January 3, 2011 / 4:29 PM / 9 years ago

Republicans may starve financial reform of cash

WASHINGTON (Reuters) - Republicans in the new Congress could put the budget squeeze on two powerful regulatory agencies to slow President Barack Obama’s crackdown on Wall Street.

Snow covers a street sign at the corner of Wall St. and Broad St. in New York's financial district, February 10, 2010. REUTERS/Brendan McDermid

A Democratic-controlled Congress pushed through the Dodd-Frank bank reform laws last year and regulators were counting on a big budget boost to police the $600 trillion over-the-counter derivatives market — blamed for much of the excess behind the 2007-2009 financial crisis.

But the last Congress failed to deliver on the funding, and that will be even harder to obtain with Republicans vowing to cut spending as they take control of the House of Representatives and boost their rolls in the Senate.

Republican say they want to review the expansion plans of regulators. “Once you turn the money loose, it’s a little harder to stop that train,” said Representative Randy Neugebauer of Texas, who will head the House Financial Services oversight subcommittee.

Before lawmakers agree to dole out funds for the Securities and Exchange Commission and the Commodity Futures Trading Commission, Republicans want more time to study whether the spending is warranted, Neugebauer told Reuters.

The delay could give a reprieve to big Wall Street players ranging from Goldman Sachs to BlackRock who, through their lobby groups, have been pressing regulators to slow their furious pace to impose a new rule book on the financial sector called for by the reform law.

Republican Representatives Spencer Bachus, the incoming chairman of the financial services committee, and Frank Lucas, the incoming chairman of the agriculture committee which oversees the CFTC, also wrote to regulators urging delay in the rules-making process.

“An overarching concern ... is the need to get it done right, not necessarily get it done quickly,” they said.

The SEC was expecting an increase of 18 percent to its budget for fiscal 2011, which began on October 1, to begin hiring the 800 new employees it needs to enforce the Dodd-Frank law, named after the Democrats who negotiated the reforms, Senator Christopher Dodd and Representative Barney Frank.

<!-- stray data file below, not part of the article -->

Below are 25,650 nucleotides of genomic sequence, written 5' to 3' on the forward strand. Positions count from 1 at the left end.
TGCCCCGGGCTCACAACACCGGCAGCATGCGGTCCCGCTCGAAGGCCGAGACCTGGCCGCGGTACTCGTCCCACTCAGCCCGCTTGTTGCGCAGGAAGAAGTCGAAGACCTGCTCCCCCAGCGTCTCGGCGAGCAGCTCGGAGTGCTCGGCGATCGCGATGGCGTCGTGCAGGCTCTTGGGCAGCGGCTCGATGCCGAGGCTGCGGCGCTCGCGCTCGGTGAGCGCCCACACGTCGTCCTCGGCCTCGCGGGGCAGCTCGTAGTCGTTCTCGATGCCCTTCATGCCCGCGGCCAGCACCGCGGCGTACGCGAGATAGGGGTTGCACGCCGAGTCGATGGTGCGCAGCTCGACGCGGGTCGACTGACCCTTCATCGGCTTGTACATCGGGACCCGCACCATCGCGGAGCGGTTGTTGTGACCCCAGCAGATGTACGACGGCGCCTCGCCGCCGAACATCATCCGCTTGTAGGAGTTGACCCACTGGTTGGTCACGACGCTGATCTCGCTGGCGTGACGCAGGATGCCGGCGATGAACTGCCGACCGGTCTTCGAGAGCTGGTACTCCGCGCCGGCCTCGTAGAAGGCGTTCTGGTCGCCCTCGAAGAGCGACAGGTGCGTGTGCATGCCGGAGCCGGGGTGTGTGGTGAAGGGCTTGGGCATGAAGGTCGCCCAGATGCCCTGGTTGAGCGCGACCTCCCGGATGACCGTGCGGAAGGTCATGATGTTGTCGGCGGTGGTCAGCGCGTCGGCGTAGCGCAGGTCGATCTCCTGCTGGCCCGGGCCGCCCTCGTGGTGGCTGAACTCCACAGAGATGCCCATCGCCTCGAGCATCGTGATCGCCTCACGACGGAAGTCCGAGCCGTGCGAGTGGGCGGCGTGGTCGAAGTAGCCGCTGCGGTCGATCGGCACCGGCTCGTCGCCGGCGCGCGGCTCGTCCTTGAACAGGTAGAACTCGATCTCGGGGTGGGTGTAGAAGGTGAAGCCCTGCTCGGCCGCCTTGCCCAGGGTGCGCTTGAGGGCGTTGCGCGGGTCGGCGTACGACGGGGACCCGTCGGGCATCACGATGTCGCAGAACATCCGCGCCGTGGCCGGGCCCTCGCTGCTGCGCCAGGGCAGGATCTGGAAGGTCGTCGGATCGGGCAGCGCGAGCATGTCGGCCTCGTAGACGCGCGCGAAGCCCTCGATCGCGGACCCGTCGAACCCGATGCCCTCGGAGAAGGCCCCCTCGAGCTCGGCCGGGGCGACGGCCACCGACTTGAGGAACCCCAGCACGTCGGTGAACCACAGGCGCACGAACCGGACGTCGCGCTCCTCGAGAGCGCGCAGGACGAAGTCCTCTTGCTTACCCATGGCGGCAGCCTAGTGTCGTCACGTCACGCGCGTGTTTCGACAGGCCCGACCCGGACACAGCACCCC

But lawmakers have so far been unable to agree on overall government funding, and have held the government’s budget static at 2010 levels, until at least March.


“We will have to take some more steps to cut back,” SEC Chairman Mary Schapiro said in an interview last month. “At this stage, it will impact our work.

The CFTC, chronically underfunded and understaffed, was looking for a 50 percent increase to its budget, which included plans to hire about 240 people in 2011 to begin enforcing its new oversight of the swaps market.

“We may not get more dollars, so what are we going to do next? What’s our Plan B?” said Scott O’Malia, a Republican commissioner on the CFTC, in an interview on Monday.

Chairman Gary Gensler has said the CFTC will need to hire at least another 160 people in fiscal 2012. Obama will make his budget request for the upcoming fiscal year in February.

“I do think without sufficient funding next summer (2011) you’d see a significant number of registrants — swap dealers, swap execution facilities and so forth — whose legitimate applications would have to be slowed down,” Gensler told Reuters in an interview last fall.

In contrast, the Federal Deposit Insurance Corporation will have an easier time hiring 156 new staff needed under Dodd-Frank to monitor large banks and other financial companies because its funding comes from fees assessed on industry.

The CFTC and SEC have been working flat-out to write more than 100 technical regulations required to implement Dodd-Frank.

Regulators, however, are not expected to rein in the initial design of their rules due to the current funding squeeze.

“I just don’t think they’re going to pull punches on the chance they don’t get fully funded,” said Michael Greenberger, a law professor at the University of Maryland and the CFTC’s former director of trading and markets.

But if they don’t get more money by their July deadlines, the agencies will need to pick and choose what rules to enforce.

“If the funding doesn’t come through within a reasonable period of time, I think that both the CFTC and the SEC are going to be hurt in implementing Dodd-Frank,” Greenberger said.

Additional reporting by Rachelle Younglai; Editing by Russell Blinch and Vicki Allen

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